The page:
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6 Responses to Unhaul

  1. Mahima says:

    I’ve unhauled once before, and that was with the bookshelves dedicated to housing the books we read as a whole family. The majority of the books that went into the charity bag were outdated in terms of age range. Others, we hadn’t gotten to in the gazillion years we had owned them for and had no desire to read them anyway.

    I feel like unhauling is so therapeutic.

    • Nicole says:

      Those are definitely the best place to start! Some old textbooks are sometimes good to sell too because they’re often pricy and information in them often doesn’t change greatly so they’re often still in use for several years.

      Definitely!! And as long as I do it when I’m feeling my most pragmatic, the whole process is pretty smooth. On more sentimental days, it’s definitely a lot harder. I start thinking “but maybe I should give this one another chance” or “I don’t want to have bought this and never read it” or “but it might be good for reference some day….eventually….” But I don’t think I’ve ever regretted unhauling anything I decided to unhaul in the end and it feels like a load of my shoulders/mind/bookshelf.

  2. Rachel says:

    Hey, I don’t know if you’ve gotten rid of these yet but I’d love F 451 and An astronaut’s guide to life on earth? I could arrange a book swap with you? I don’t know how people purge their shelves, it’s something I’m not very good at!! Lol Rxx

    • Nicole says:

      Aaw I’d have loved to book swap! But I literally just handed those two off to people at work today.. ;o; The only other ones that have been claimed are The Redeemer, The Hobbit and Bad Feminist, though..
      Haha the best time to try is probably after doing a paperwork or general house purge of some sort as a warm up and it’s also easier (for me at least) to give up the books I’m not 100% sure about keeping if my library has it :’)xx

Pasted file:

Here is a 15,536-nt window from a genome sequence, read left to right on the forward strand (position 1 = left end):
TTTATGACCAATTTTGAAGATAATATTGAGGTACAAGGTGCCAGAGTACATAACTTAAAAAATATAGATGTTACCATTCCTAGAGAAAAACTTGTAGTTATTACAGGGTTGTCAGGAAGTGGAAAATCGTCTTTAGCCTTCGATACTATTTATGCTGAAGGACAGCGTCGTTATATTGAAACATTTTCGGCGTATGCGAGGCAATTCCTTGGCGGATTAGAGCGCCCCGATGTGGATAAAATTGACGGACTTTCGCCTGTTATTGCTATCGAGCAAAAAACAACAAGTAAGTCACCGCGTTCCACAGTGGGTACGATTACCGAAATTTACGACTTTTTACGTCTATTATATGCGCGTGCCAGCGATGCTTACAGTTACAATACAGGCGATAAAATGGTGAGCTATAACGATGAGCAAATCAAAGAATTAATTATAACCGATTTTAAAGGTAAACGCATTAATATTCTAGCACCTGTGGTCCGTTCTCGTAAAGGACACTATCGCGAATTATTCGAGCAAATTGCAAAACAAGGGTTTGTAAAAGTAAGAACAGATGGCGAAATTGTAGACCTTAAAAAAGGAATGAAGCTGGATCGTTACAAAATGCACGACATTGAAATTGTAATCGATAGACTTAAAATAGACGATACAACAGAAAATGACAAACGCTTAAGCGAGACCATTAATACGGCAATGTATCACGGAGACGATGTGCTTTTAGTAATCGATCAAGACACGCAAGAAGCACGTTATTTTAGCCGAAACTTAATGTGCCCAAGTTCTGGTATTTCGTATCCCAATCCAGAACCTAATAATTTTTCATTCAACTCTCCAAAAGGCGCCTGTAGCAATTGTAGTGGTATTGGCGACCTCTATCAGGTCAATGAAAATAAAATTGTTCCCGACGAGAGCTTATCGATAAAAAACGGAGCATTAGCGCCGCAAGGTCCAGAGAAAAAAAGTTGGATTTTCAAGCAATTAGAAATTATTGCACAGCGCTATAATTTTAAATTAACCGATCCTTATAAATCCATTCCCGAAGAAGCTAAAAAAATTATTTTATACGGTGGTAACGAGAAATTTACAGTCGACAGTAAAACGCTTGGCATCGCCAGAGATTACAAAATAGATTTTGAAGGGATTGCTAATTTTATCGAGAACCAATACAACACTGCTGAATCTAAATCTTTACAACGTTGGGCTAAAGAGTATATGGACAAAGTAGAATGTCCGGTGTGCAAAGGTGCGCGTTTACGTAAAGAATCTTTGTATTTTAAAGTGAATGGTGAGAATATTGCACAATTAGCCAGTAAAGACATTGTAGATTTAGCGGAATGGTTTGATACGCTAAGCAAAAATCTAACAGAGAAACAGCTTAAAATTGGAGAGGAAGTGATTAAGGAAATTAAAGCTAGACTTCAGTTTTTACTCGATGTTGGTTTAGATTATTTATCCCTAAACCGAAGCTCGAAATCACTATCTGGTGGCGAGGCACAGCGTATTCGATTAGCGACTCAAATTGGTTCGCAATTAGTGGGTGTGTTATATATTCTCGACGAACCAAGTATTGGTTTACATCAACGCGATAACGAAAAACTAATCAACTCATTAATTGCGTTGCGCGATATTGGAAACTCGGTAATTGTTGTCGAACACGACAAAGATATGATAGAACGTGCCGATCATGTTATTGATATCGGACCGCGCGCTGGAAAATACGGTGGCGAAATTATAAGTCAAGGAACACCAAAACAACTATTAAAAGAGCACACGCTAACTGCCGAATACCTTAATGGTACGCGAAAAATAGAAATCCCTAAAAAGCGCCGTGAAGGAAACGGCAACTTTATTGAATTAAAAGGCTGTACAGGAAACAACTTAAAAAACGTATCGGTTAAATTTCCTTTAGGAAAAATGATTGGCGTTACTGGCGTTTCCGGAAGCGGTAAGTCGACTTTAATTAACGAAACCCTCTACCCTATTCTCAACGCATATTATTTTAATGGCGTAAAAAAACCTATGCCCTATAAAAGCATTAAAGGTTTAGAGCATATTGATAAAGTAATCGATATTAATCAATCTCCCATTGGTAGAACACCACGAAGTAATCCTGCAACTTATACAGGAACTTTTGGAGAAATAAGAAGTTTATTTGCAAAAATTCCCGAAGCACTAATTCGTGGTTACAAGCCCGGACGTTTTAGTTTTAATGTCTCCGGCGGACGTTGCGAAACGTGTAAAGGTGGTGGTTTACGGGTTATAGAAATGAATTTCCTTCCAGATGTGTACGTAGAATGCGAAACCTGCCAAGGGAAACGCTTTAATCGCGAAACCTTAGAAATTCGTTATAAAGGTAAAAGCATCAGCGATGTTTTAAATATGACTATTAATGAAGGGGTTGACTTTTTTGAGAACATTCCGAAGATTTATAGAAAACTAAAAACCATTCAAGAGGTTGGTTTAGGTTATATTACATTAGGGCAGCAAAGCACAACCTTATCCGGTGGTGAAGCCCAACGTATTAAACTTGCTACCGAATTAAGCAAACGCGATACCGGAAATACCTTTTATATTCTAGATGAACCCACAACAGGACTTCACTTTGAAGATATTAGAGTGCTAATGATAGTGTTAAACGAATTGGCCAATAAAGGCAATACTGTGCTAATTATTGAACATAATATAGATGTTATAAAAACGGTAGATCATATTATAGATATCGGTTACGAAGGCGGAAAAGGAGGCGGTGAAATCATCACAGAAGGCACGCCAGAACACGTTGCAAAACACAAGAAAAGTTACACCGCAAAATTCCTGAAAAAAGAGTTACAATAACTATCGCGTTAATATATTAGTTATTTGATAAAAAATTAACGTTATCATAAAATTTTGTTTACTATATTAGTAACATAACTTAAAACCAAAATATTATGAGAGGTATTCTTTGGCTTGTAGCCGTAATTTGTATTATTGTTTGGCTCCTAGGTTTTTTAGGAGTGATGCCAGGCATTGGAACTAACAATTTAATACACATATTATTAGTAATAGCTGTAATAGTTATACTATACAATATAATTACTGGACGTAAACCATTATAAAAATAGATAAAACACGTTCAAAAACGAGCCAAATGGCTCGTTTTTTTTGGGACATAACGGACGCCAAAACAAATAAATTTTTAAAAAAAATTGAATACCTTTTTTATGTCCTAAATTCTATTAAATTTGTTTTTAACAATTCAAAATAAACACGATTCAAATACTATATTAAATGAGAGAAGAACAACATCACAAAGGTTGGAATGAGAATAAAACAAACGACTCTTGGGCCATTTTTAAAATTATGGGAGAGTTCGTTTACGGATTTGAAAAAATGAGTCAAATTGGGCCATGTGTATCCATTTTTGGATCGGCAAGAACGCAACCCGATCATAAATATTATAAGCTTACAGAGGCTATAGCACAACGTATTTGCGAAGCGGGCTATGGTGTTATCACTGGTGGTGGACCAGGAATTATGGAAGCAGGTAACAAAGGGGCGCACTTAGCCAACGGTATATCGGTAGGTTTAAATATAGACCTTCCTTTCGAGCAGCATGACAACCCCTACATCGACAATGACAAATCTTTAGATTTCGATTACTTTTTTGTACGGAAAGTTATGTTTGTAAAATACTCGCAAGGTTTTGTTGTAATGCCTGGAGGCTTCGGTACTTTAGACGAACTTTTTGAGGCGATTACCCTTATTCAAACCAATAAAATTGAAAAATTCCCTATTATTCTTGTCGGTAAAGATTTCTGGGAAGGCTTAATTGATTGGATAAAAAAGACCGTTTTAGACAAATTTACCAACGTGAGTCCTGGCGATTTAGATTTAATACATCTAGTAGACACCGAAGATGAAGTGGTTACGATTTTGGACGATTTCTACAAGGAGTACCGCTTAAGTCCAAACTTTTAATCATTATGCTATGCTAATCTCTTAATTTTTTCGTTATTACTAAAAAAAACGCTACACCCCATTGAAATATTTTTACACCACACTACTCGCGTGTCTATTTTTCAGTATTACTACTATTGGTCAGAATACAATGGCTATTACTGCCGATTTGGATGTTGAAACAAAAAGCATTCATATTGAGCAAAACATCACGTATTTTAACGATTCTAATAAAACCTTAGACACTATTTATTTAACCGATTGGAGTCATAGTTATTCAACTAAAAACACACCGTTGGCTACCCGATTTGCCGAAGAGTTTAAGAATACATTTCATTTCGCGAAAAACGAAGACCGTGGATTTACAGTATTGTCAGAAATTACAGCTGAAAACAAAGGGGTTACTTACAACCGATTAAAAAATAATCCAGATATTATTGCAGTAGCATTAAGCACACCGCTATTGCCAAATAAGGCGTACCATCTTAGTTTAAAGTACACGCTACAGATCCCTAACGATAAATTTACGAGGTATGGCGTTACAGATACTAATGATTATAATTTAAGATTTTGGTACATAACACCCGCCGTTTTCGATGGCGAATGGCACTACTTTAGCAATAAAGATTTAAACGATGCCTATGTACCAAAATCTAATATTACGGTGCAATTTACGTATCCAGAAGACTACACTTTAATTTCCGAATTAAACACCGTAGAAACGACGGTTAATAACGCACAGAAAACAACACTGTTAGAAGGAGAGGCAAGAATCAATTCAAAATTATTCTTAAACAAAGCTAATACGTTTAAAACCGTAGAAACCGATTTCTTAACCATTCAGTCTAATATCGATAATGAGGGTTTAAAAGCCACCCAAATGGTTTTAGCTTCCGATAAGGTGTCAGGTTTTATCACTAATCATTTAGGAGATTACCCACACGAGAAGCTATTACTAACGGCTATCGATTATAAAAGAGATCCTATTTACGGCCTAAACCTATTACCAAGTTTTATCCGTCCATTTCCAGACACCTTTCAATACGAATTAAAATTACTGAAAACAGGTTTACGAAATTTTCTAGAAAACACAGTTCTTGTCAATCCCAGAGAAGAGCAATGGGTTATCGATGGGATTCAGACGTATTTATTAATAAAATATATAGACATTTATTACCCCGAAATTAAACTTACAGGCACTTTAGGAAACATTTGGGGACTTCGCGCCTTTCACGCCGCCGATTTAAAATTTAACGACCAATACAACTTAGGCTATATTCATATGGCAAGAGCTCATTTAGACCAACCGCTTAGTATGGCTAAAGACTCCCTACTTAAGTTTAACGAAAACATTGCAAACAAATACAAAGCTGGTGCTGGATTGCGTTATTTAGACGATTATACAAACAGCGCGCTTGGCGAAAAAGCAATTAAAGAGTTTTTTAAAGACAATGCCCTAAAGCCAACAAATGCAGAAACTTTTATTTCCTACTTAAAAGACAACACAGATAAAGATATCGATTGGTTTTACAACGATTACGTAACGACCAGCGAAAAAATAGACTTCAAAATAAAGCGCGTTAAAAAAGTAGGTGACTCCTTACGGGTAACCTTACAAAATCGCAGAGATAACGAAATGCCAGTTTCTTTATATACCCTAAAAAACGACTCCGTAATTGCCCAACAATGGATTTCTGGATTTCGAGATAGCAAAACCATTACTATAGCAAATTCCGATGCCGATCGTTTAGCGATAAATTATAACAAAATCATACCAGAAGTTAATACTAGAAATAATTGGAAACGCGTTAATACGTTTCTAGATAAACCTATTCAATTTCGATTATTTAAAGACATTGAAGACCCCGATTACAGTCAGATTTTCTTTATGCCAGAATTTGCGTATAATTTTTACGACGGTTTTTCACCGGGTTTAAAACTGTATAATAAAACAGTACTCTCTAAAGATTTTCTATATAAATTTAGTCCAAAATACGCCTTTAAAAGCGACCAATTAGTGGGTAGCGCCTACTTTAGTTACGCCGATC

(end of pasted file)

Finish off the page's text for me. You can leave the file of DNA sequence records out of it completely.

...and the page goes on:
• Rachel says:

        Aw raging I didn’t see this sooner! I’ll be sure to keep an eye out in future! I seriously need to do a big clear out in general. I used to be really good at purging books and only keeping favourites, but then when I got in to blogging, I became a hoarder. I regretted getting rid of some of my teen faves, so now I’m afraid to get rid of anything in case I later regret it! I’m getting a little better, but I still accumulate quicker than I purge. AND I don’t use my library, even though I really should. I think I’ll try making that a resolution for 2017! R xx

        • Nicole says:

          Yeah; that makes sense. And I also think I’d be worse IF I were a faster reader because then I’d always think “but it’ll only take me an hour to get to that anyway” and keep adding to the pile without making any extra time because that’s what I’m like! I actually do have my whole Horrible History collection and probably most of my Goosebumps collection at my parents’ house… But they don’t count! 😉 Oh yeah definitely make use of the library! Mine has been a total gift!! Before moving house, I never used the library at all really, but the revelation of audiobooks changed all that and then I found myself also borrowing ebooks (I haven’t graduated to actually leaving my house to borrow physical books yet, but I’m sure I’ll get there) and it’s certainly been a *lot* gentler on my pocket!! hahaha :’D xx